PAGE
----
Comment Re:Not early enough. (Score 4, Interesting) 166


You do realise that's the sort of rhetoric that only brainwashed religious nutjobs spout, right?

I'm definitely not 100% comfortable with advocating open season for abortions, and I think it's a tragedy whenever it happen, but to declare moral equivalence between abortions and shooting a child is a logical fallacy that only an idiot or a self-deluded fool could commit.

Look, I don't know if you're ever actually worked with autistic kids. I don't mean movie-style Rain Man style, but an actual real flesh and blood kid, complete with temper tantrums, screaming and violent outbursts. If it was your kid, I'm sure you'd still love them, but I can see why some parents would crack.

I used to help teach special needs kids, and on the bad days, even those couple hours a week could be seriously draining.

And also, many of these have a genetic factor - so it's just like hereditary diabetes - the incident rate today is going up, simply because people with the genes are living longer, and having more kids. Diabetes - sure, you can argue it's not a huge deal if you pass it onto all your kids, but other things, like say Huttingtons (http://en.wikipedia.org/wiki/Huntington's_disease), if I knew I was a carrier, I'd think twice before having my own biological children (there are alternatives to abortion, believe it or not).


Comment Re:ASP.NET and C# (Score 1) 519


Lol, it's not ease-of-use that they rail against, it's that every man and his dog thinks that putting together a script somehow makes them "software engineers".

Like it or not, software design is actually *hard*. Installing Windows XP on your mother's PC, or updating your Norton AV signatures is not hard. But designing software that is both architecturally sound, easy to maintain, and has low number of bugs per LOC is actually quite difficult.

PHP attracts people who really shouldn't program. I'm sorry, but it's just a brain thing - some people just don't have the right-brain logic to do it. Just like I would never wield a paint-brush, or consider myself a poet by any stretch, likewise some people just can't code. It's not a criticism of any sort, it's just...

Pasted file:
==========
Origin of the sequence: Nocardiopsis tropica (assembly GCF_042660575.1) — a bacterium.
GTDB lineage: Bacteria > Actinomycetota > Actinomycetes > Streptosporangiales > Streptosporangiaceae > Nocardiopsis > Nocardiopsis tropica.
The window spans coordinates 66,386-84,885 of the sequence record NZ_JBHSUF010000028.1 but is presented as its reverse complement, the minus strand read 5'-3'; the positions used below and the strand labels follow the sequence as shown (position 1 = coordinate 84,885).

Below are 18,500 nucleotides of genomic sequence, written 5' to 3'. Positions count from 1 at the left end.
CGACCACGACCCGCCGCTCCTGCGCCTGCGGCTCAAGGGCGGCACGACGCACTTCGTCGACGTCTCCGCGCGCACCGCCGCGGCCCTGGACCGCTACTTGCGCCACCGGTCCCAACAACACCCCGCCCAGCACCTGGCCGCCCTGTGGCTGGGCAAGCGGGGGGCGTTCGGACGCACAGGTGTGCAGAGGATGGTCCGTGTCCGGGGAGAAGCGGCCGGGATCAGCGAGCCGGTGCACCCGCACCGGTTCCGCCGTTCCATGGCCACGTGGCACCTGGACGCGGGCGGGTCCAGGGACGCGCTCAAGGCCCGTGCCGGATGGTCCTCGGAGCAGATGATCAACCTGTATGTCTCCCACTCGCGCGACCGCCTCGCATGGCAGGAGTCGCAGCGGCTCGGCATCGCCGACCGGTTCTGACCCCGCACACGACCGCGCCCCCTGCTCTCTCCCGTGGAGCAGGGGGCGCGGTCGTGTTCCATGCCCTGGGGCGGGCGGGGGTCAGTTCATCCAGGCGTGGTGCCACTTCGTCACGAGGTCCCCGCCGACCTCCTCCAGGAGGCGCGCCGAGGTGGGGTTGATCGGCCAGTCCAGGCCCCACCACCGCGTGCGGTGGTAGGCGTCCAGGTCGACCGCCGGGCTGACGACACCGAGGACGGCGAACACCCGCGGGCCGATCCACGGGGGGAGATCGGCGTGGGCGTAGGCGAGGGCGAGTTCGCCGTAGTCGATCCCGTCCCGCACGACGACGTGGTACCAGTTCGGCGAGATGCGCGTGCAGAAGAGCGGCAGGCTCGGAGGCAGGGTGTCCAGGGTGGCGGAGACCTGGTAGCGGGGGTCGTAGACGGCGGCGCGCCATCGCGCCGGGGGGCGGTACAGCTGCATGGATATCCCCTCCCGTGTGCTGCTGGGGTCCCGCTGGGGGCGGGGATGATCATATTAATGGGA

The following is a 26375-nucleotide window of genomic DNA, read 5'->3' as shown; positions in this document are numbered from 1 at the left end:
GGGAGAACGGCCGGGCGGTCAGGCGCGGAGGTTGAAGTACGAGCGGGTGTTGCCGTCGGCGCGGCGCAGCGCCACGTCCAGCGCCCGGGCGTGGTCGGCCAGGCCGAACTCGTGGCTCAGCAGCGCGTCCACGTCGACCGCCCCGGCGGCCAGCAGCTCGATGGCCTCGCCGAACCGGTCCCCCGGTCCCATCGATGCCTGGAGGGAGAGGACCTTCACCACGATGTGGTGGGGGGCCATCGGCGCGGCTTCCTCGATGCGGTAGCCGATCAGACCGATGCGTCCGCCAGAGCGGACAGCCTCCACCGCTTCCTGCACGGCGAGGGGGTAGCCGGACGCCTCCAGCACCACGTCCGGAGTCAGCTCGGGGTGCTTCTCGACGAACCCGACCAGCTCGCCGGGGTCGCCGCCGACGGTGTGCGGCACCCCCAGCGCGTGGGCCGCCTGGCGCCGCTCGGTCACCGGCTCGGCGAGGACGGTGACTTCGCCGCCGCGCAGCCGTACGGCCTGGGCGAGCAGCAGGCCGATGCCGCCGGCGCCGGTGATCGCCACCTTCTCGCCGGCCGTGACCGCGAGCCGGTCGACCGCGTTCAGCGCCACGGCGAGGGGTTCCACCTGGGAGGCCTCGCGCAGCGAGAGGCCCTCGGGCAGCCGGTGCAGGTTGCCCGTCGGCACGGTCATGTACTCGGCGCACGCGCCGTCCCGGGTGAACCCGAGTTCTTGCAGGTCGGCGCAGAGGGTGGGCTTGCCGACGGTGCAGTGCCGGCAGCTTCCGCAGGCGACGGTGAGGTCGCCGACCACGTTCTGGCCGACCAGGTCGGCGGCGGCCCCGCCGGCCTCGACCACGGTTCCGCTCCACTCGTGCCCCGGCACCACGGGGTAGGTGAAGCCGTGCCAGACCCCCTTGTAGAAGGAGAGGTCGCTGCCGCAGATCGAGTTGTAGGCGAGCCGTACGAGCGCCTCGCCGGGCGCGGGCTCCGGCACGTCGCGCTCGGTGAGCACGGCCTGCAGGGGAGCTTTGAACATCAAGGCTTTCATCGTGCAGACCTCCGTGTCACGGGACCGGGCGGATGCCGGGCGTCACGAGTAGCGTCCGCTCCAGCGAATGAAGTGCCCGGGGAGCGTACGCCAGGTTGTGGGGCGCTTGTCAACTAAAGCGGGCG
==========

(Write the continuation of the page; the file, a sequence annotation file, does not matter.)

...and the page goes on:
I've seen some badly written VBA code, or Excel macros. Awful, awful spaghetti code, with horrible edge-case bugs, no documentation of any sort, and no actual thought given to the design to speak of. I've also seen some awful PHP code. I have a feeling most of the other "haters" on this forum has as well, hence the source of their hate.

Python is not some magical bullet that means you can't write bad code. However, it is designed around good design. It encourages good indentation (where good == standardised), if nothing else. The official tutorial encourage good programming practices, as does the community. And there is clear advice on the "Right" way to do things (or the idiomatic way.)

And Python also has a slightly higher learning bar than VB/VBA and PHP - and it also doesn't try to hide all details from you. People rea encouraged to read and learn about how things are done, and what's under the hood, so to speak.

So it's got very little to do with elitism or scarying away newbies, as simply not giving somebody who's never seen a gun before a loaded handgun with the safety off before either A. teaching them handgun safety, or B. taking the handgun away from them very slowly.


Comment Re:And How Is It Better Outside of China? (Score 2) 173


I like your post, bar one thing.

The idea that the Chinese people are somehow "uneducated", or "retarded", and hence they need a "strong" government to control them.

That same line has been used by tyrants, dictators and bullies since the beginning of time. I'm probably Godwinning this, but Hitler used the same line to justify exterminating the Jews. And Stalin, Kim Il Jong and Burma's junta also used it - for the "good" of society